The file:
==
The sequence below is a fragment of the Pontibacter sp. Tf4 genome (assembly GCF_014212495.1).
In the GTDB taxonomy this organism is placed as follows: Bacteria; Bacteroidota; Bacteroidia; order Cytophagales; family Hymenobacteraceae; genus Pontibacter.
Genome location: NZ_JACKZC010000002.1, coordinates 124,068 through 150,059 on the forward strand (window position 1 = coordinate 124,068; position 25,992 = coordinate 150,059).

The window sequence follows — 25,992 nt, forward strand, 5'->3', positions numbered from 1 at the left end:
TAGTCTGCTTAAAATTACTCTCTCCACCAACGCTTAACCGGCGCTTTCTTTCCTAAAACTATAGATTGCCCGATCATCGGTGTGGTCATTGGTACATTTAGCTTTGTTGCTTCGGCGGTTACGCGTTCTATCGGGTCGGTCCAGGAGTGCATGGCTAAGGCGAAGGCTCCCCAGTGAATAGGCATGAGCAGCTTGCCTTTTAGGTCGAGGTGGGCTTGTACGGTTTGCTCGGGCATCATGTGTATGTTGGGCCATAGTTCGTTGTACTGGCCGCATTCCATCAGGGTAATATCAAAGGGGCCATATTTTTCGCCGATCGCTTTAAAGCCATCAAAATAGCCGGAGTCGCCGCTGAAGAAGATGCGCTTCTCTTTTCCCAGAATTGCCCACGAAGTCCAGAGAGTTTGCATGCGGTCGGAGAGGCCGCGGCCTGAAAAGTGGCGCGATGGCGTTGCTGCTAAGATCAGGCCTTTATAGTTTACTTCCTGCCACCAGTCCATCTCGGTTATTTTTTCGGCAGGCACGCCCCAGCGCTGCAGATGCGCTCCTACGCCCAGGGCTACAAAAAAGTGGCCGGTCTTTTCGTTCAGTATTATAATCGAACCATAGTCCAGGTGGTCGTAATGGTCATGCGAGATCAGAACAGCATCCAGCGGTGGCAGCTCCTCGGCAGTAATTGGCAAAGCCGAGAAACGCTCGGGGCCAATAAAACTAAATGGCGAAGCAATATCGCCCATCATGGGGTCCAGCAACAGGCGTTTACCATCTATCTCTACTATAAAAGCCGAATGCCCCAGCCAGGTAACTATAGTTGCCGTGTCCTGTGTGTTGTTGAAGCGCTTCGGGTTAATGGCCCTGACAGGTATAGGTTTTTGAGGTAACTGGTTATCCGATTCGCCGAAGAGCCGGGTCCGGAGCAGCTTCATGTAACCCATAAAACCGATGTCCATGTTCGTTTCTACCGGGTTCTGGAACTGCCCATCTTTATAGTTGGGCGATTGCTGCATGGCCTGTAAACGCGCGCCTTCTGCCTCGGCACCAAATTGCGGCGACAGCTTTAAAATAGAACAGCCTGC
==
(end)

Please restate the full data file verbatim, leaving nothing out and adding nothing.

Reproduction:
The sequence below is a fragment of the Pontibacter sp. Tf4 genome (assembly GCF_014212495.1).
In the GTDB taxonomy this organism is placed as follows: Bacteria; Bacteroidota; Bacteroidia; order Cytophagales; family Hymenobacteraceae; genus Pontibacter.
Genome location: NZ_JACKZC010000002.1, coordinates 124,068 through 150,059 on the forward strand (window position 1 = coordinate 124,068; position 25,992 = coordinate 150,059).

The window sequence follows — 25,992 nt, forward strand, 5'->3', positions numbered from 1 at the left end:
TAGTCTGCTTAAAATTACTCTCTCCACCAACGCTTAACCGGCGCTTTCTTTCCTAAAACTATAGATTGCCCGATCATCGGTGTGGTCATTGGTACATTTAGCTTTGTTGCTTCGGCGGTTACGCGTTCTATCGGGTCGGTCCAGGAGTGCATGGCTAAGGCGAAGGCTCCCCAGTGAATAGGCATGAGCAGCTTGCCTTTTAGGTCGAGGTGGGCTTGTACGGTTTGCTCGGGCATCATGTGTATGTTGGGCCATAGTTCGTTGTACTGGCCGCATTCCATCAGGGTAATATCAAAGGGGCCATATTTTTCGCCGATCGCTTTAAAGCCATCAAAATAGCCGGAGTCGCCGCTGAAGAAGATGCGCTTCTCTTTTCCCAGAATTGCCCACGAAGTCCAGAGAGTTTGCATGCGGTCGGAGAGGCCGCGGCCTGAAAAGTGGCGCGATGGCGTTGCTGCTAAGATCAGGCCTTTATAGTTTACTTCCTGCCACCAGTCCATCTCGGTTATTTTTTCGGCAGGCACGCCCCAGCGCTGCAGATGCGCTCCTACGCCCAGGGCTACAAAAAAGTGGCCGGTCTTTTCGTTCAGTATTATAATCGAACCATAGTCCAGGTGGTCGTAATGGTCATGCGAGATCAGAACAGCATCCAGCGGTGGCAGCTCCTCGGCAGTAATTGGCAAAGCCGAGAAACGCTCGGGGCCAATAAAACTAAATGGCGAAGCAATATCGCCCATCATGGGGTCCAGCAACAGGCGTTTACCATCTATCTCTACTATAAAAGCCGAATGCCCCAGCCAGGTAACTATAGTTGCCGTGTCCTGTGTGTTGTTGAAGCGCTTCGGGTTAATGGCCCTGACAGGTATAGGTTTTTGAGGTAACTGGTTATCCGATTCGCCGAAGAGCCGGGTCCGGAGCAGCTTCATGTAACCCATAAAACCGATGTCCATGTTCGTTTCTACCGGGTTCTGGAACTGCCCATCTTTATAGTTGGGCGATTGCTGCATGGCCTGTAAACGCGCGCCTTCTGCCTCGGCACCAAATTGCGGCGACAGCTTTAAAATAGAACAGCCTGC